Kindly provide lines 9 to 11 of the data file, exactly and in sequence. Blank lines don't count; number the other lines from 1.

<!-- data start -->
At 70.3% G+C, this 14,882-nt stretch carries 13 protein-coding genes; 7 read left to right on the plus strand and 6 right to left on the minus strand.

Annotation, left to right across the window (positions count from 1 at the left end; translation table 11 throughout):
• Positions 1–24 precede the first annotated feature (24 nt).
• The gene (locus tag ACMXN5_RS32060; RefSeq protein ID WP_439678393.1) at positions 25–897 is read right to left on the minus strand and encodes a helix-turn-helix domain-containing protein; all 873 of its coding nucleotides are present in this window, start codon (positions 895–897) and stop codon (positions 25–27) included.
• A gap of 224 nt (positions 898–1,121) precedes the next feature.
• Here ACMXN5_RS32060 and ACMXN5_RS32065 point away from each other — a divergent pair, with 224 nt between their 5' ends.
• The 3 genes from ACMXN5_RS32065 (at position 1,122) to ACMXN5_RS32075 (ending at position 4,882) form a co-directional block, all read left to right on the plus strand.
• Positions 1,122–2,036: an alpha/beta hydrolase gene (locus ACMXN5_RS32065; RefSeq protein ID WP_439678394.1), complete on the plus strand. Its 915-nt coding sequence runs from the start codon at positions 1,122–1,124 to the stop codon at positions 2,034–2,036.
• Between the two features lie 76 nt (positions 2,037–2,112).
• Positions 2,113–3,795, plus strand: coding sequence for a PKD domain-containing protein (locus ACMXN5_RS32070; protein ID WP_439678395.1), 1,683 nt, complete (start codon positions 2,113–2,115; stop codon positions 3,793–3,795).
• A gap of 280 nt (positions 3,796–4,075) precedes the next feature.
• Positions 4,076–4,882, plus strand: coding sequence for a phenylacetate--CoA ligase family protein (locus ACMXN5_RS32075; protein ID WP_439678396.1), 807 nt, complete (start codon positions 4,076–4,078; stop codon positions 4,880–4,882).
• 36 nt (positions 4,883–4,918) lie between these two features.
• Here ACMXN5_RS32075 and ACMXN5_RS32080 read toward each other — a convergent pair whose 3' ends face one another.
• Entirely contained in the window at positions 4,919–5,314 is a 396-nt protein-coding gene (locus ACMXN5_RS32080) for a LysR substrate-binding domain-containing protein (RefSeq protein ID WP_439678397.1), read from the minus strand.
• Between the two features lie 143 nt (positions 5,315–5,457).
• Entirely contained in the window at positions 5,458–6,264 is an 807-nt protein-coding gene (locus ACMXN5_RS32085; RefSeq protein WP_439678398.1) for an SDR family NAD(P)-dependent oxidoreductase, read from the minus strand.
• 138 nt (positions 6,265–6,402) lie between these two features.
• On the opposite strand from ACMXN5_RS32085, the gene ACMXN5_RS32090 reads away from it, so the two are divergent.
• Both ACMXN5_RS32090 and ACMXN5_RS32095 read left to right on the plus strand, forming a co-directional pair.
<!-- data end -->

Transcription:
• Between the two features lie 76 nt (positions 2,037–2,112).
• Positions 2,113–3,795, plus strand: coding sequence for a PKD domain-containing protein (locus ACMXN5_RS32070; protein ID WP_439678395.1), 1,683 nt, complete (start codon positions 2,113–2,115; stop codon positions 3,793–3,795).
• A gap of 280 nt (positions 3,796–4,075) precedes the next feature.